more of a halfway house” where almost everyone has a job earning at least the federal minimum
wage, whereas hardly any prisoners at his institution make that much money.
A. Procedural due process
To state a procedural due process claim, Moreland must allege that “a state actor
deprived him of a constitutionally protected liberty or property interest without due process of
law.” See Hinkle v. White, 793 F.3d 764, 767 (7th Cir. 2015); see also Nash v. Litscher,
50 F. App’x 317, 320 (7th Cir. 2002). “A prisoner has no due process right to be housed in
any particular facility.” Whitford v. Boglino, 63 F.3d 527, 532 (7th Cir. 1995); see also Meachum
v. Fano, 427 U.S. 215, 216 (1976); Shango v. Jurich, 681 F.2d 1091, 1098 (7th Cir. 1982).
Wisconsin “prisoners are not entitled to participate” in Department of Corrections’ “work
release program; they merely have the opportunity to participate pending approval by the
relevant authority.” Grisle v. Jess, No. 17-CV-858-PP, 2017 WL 3274214, at *3 (E.D. Wis.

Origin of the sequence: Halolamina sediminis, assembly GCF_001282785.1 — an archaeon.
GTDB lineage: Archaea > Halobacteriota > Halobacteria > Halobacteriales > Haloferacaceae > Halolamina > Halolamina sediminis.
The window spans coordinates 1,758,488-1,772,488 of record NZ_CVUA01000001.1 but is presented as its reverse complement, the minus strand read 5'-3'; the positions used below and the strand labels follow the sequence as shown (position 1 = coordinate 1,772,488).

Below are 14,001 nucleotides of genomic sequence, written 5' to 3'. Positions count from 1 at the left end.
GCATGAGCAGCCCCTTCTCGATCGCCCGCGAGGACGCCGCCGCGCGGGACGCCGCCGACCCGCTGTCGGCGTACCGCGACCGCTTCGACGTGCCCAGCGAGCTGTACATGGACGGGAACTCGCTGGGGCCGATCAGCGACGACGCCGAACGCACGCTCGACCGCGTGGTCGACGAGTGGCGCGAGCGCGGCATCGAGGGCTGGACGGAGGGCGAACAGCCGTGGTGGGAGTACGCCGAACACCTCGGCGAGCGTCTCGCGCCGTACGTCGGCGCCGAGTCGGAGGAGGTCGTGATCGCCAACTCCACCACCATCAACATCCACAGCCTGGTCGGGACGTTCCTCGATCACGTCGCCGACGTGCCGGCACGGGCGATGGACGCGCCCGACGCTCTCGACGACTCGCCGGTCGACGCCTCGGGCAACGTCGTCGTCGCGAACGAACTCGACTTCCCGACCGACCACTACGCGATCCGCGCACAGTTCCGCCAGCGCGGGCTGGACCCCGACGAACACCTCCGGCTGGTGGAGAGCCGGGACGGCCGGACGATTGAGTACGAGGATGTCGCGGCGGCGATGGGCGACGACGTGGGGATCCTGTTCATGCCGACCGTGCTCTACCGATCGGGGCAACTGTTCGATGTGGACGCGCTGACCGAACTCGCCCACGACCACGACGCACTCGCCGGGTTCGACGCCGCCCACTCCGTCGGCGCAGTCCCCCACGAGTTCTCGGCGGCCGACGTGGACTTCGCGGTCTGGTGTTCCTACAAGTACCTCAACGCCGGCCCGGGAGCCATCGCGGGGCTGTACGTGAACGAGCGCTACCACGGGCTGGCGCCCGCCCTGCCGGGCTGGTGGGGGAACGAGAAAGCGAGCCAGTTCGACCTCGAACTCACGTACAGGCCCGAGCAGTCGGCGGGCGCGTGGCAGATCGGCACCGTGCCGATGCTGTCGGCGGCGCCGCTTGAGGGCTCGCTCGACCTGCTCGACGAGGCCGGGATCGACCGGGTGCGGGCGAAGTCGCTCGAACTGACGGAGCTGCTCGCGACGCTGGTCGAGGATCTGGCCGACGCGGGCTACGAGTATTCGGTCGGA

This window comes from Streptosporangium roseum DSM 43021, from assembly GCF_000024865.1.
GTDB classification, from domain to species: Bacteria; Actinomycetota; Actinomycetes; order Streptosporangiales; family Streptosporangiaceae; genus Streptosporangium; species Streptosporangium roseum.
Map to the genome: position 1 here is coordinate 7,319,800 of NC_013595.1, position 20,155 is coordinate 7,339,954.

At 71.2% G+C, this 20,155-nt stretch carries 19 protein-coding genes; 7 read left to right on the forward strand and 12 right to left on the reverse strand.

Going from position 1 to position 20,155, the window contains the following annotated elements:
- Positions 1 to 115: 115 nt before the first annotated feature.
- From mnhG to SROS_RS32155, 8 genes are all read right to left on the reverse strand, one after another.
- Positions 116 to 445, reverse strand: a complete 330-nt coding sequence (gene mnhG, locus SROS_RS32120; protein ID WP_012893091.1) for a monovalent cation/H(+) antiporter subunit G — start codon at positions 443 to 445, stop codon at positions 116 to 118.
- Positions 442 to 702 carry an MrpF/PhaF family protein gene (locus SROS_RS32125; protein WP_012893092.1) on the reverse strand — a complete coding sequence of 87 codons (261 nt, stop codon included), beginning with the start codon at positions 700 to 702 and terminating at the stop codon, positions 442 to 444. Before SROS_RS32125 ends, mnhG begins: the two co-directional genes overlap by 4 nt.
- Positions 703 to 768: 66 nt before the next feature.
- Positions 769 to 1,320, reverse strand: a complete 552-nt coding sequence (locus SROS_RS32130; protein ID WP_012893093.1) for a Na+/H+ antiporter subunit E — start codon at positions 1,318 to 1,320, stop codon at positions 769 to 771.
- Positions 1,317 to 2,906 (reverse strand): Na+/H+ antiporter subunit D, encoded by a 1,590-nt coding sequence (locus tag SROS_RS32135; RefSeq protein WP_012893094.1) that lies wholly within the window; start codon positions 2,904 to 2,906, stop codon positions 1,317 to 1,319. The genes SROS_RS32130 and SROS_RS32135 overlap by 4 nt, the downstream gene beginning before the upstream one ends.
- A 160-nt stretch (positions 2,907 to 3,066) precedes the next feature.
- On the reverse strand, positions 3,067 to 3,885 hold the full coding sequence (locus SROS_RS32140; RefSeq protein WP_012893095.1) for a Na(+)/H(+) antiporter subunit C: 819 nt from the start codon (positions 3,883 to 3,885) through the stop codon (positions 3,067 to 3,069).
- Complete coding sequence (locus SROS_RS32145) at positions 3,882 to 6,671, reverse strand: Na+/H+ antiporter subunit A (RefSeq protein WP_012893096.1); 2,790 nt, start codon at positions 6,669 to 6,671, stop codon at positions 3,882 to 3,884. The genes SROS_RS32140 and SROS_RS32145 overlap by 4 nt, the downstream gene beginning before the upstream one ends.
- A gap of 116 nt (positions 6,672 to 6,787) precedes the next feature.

Aug. 1, 2017) (emphasis in original); accord Mayfield v. Peissig, No. 20-CV-269-BBC, 2020 WL
2849990, at *2 (W.D. Wis. June 2, 2020); see Jordan v. Cockroft, 490 F. App’x 813, 815
(7th Cir. 2012) (Wisconsin regulations give DOC officials discretion to decide whether a
prisoner may be awarded work-release status).
Moreland contends that DOC regulations gave him a liberty interest in being
transferred to WCCS, where he would be able to participate in a work-release program. As the
above authorities make clear, he is mistaken. Moreland had no liberty interest in being placed
at WCCS or in being awarded work release. Moreland’s procedural due process claim is legally
frivolous. I will not allow him to replead this claim in his amended complaint.
B. Equal protection
To state a claim for equal protection, the plaintiff must allege that the defendant
mistreated him because of a protected characteristic. See Freeman v. Metro. Water Reclamation
Dist. of Greater Chicago, 927 F.3d 961, 965 (7th Cir. 2019); Donaldson v. City of Chicago,
784 F. App’x 957, 960 (7th Cir. 2019). Physical and mental disabilities are not protected
characteristics under the Equal Protection Clause. See Bd. of Trustees of Univ. of Ala. v. Garrett,
531 U.S. 356, 367 (2001); City of Cleburne, Tex. v. Cleburne Living Ctr., 473 U.S. 432,
446 (1985). Because disability is not a protected characteristic, “the proper standard of review
is rational basis.” See Srail v. Vill. of Lisle, Ill., 588 F.3d 940, 943 (7th Cir. 2009). Rational basis
review requires Moreland to show that: (1) the state actor intentionally treated him differently